Understanding assault charges and their penalties
Assault refers to attempting to cause, or causing, physical harm to another individual. A person can face assault charges even if there was no physical contact and resulting injuries.
Because the level of damage can vary, there are different types of assault charges. Each one comes with its own set of potential penalties.
Types of charges
Not all assault charges are the same. According to the South Carolina Legislature, charges can be a misdemeanor or a felony, and they range in degree severity. Assault in the third degree, also referred to as simple assault, is a misdemeanor and involves the threat of violence or violence that results in minor injuries.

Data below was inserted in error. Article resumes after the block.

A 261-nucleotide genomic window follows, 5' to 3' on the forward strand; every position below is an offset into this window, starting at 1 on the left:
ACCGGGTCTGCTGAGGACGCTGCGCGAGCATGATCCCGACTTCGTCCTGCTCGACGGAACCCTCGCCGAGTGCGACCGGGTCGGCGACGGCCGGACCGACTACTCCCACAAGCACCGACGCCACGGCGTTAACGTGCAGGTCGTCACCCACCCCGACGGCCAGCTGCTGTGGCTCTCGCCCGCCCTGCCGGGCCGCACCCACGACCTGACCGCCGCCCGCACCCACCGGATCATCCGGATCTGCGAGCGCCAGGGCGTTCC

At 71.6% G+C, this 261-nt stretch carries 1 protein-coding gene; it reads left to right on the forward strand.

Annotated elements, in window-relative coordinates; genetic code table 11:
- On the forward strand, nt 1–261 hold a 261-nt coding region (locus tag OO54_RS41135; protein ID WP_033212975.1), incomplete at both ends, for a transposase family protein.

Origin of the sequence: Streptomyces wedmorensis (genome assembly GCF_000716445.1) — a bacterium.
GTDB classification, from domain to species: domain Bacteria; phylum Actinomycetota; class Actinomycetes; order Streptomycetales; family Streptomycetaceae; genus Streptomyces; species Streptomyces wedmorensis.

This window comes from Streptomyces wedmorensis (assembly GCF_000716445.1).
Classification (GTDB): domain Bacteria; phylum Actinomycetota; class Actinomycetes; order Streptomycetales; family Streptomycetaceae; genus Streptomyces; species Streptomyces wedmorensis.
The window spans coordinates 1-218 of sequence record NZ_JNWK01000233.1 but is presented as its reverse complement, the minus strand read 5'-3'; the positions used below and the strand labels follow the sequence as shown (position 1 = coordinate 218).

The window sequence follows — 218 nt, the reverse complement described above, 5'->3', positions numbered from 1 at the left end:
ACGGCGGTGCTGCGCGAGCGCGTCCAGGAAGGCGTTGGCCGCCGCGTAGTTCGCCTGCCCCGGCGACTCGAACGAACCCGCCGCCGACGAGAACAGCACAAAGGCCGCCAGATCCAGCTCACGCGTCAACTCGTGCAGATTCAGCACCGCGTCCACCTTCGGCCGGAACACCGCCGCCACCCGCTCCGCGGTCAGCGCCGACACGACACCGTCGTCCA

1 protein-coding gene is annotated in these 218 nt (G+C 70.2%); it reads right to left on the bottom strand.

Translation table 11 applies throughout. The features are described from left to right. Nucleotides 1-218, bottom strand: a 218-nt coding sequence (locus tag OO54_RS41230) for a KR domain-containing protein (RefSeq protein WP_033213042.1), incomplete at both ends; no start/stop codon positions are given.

Assault in the second degree involves violence that results in moderate injuries, or the threat thereof, and it is also a misdemeanor. Assault in the first degree is a felony and involves intentionally-caused great bodily injury or injury caused during a kidnapping, theft, burglary or robbery. Aggravated assault, also a lesser-included attempted murder offense, refers to great bodily harm that occurs in a manner that could likely cause death.
Penalties for each assault charge
Because the severity of each charge varies, there are different penalties associated with the conviction of each type:
- Third-degree assault: Fine of up to $500, jail time of up to 30 days or both
- Second-degree assault: Fine of up to $2,500, jail time of up to three years or both
- First-degree assault: Prison time of up to 10 years
- Aggravated assault: Prison time of up to 20 years
Attempted murder sometimes falls under assault. A conviction for this results in a penalty of up to 30 years in prison.